The apparent queen of all media, Kristin Chenoweth, is a Tony– and Emmy–winner and Academy Awards performer/interviewer. And now she deserves a gold medal for getting strapped to a chair in Family Weekend, a movie comedy about a ticked-off teen who abducts her parents to get more quality time with them. At the Crosby Street Hotel, I unbound Kristin to get the lowdown on someone who’s equally adept at doing cute and Wicked.
Hi, Kristin. You were very appealing doing the Oscars red carpet. Thank you. At first, I said, “No, that’s not my job.” But the producer said, “Think of it like talking to friends.” I requested a few people I really wanted: Sally Field, Jennifer Lawrence, Adele . . .
You two looked hilarious together. She dwarfed you! People posted it online, and I felt so bad. By the way, she’s gorgeous. But she’s so tall!
Could this be a new career direction for you? I don’t think I’m there yet. I’m an artist and I still want to be singing and acting and doing my thing. But I have a newfound respect for people who do that job.
Thanks! How about the seemingly impromptu finale you sang with Seth MacFarlane about the losers? Scary? I was nervous. I practiced her name 50 times—’Quvenzhané, Quvenzhané . . .’ It’s tough to be in the beginning part and then at the very end because my nerves could never get relaxed. But it was fun. Seth did a good job, and I enjoyed his controversy, and the ratings were up.
And you’re in movies, too, like Family Weekend. But could your nerves ever relax when you were all tied up? I never want to be bound and gagged again. I know some people are into that . . .
My readers. Exactly! [laughs] But not me. I’d basically get waxed every day. You can’t take the tape off slowly. I have no hair on my face now.
I noticed. Is your character a complete narcissist? She’s driven, she’s type A, and a perfectionist—and I’m all of those things—but there’s lots of pressure on her to be a good mother and bring home the bacon, and she’s lost her priorities. Women can have everything and do both, so hopefully my character will learn that.
The hard way. The hairless way! Not to apply more pressure, but are you doing the revival of the screwball musical On The Twentieth Century that’s been buzzed about? Yes! We’re literally hammering out the dates right now.
With Hugh Jackman? I don’t know. I’d love that, but . . . when we did a reading a couple of years ago, he looked at me and said, “You must do this show. I love it and I love the role, but it’s your part.”
Speaking of co-stars, I worshipped the letter you wrote to Newsweek in 2010 when a writer said your Promises, Promises partner Sean Hayes couldn’t be convincing as an out gay playing straight. Thank you. I spent two hours writing that on a Wednesday matinee day. I was steaming mad before the show and thought, “Got to get this out of my head and do Promises.” Poor Ramen [Setoodeh, the Newsweek author]. I hope he knows it’s nothing personal, but I felt what he wrote was personal.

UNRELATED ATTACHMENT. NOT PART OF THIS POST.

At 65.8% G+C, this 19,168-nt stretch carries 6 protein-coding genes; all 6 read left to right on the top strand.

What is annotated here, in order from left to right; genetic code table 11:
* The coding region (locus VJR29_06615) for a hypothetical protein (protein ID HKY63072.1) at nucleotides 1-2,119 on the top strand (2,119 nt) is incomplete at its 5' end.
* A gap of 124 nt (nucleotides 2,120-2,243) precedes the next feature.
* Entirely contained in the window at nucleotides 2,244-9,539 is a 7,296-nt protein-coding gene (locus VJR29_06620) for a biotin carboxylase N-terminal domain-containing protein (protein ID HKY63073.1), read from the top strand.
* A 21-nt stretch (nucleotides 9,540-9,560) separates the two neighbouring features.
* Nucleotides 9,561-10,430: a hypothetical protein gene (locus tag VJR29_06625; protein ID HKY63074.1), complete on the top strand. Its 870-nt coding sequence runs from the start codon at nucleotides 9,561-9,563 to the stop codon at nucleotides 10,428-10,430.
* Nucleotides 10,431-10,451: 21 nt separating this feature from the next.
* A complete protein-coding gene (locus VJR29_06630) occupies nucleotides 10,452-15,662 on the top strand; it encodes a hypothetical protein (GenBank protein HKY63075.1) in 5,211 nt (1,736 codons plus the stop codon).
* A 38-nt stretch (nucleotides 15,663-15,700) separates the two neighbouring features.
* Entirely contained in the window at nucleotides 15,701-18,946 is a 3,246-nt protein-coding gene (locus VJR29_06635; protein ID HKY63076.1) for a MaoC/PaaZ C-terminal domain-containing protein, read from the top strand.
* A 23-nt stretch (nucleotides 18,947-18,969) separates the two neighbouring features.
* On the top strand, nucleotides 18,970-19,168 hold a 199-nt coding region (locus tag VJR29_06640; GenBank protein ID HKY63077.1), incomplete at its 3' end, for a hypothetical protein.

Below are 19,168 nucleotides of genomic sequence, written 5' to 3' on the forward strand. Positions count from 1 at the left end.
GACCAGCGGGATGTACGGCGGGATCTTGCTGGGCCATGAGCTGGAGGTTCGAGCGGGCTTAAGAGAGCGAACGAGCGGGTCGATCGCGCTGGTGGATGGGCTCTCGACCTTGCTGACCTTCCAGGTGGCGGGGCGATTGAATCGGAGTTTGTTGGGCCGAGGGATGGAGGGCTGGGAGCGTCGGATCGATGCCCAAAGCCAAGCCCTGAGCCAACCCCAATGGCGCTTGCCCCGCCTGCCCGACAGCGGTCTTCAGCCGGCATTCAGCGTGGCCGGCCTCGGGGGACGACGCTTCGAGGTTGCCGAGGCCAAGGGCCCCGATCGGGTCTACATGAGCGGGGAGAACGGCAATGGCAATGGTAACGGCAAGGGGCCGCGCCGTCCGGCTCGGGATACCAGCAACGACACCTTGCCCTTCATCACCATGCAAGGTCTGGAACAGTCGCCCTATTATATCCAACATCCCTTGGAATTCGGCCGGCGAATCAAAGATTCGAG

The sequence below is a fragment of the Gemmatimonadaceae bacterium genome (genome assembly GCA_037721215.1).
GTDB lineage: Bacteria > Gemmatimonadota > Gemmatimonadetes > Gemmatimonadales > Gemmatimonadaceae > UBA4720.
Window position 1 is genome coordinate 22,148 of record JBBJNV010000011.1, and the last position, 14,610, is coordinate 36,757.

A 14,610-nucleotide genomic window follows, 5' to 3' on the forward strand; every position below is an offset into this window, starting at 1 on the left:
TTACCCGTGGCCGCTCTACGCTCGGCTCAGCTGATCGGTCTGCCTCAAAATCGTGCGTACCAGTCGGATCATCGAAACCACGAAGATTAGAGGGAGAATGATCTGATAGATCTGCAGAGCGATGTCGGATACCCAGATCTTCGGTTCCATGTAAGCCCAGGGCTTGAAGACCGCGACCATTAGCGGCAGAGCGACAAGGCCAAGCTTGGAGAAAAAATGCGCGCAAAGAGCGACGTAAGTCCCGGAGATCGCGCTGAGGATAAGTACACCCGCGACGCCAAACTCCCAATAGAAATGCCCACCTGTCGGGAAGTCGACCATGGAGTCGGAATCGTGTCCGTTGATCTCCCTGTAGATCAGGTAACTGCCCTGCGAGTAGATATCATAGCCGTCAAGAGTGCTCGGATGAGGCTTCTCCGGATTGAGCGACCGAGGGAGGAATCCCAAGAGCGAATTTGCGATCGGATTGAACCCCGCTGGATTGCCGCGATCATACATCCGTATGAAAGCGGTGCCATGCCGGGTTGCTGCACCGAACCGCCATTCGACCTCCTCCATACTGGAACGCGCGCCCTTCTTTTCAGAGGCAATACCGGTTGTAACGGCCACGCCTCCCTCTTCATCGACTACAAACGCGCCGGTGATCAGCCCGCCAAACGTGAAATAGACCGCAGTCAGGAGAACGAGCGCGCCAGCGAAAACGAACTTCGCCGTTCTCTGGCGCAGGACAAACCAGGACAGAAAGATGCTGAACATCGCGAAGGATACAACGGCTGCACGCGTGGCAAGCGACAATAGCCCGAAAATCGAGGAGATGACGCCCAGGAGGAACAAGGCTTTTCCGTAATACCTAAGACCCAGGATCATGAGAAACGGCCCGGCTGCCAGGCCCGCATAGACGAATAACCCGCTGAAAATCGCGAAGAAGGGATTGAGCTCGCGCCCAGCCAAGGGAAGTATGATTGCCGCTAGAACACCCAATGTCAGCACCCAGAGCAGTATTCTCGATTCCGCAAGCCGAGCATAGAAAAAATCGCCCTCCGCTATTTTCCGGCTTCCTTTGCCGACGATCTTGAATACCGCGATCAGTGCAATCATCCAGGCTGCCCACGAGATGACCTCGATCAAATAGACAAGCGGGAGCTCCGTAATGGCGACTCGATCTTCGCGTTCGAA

Another co-star of yours, Marc Kudisch—who played the snake to your Eve in The Apple Tree—happens to be your ex. That’s personal. We love each other and always will. We just didn’t get married. I recommended him!
Hear that, newsweek.com? A non-snake can play a snake. Oh, congrats on your PBS tribute to The Dames of Broadway. Who are your faves? Bernadette Peters, Donna Murphy . . . Julie Andrews. Julie’s performance in The Sound of Music was probably the reason I became a singer. I’ve been offered Maria in several productions (including a Carnegie Hall event) and turned it down. I’ll never touch that. I’ll leave it to Julie.
Please! The Sound of Music turned me gay! Me too. [laughs]
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I couldn’t shut my von Trapp at the Edison Ballroom opening night party for the Broadway version of Breakfast at Tiffany’s, where I ate a few dozen of my favorite things. In between all that, I barreled up to Hobbit-forming thesp Sir Ian McKellen—who’s an officiant on the side—and said, “When I read that you’re marrying Patrick Stewart, I thought that meant you were marrying each other.” “No, you didn’t,” he replied, impishly. Oh, well, good try. McKellen quickly switched gears and started raving about the way the cast had taken Capote’s “arch, artificial dialogue that was never meant to be spoken” and somehow made it magical. I didn’t tell him the reviews were pouring in, saying this breakfast should be sent back to the kitchen. “I’ve never seen the movie,” Sir Ian admitted. “Really? Then maybe you’re not really gay,” I offered, once again aiming for Capote-caliber wit. “Who wrote the screenplay?” he wondered. “George Axelrod,” I obliged. “And Blake Edwards directed.” “I once did an audition for Blake Edwards,” Sir Ian volunteered. “Afterwards, I said, ‘Do you think they’d even employ me if they knew I was gay?’ I was told, ‘What’s the problem? He’s gay—and so’s his wife.’ That’s Hollywood.” The hills are alive . . .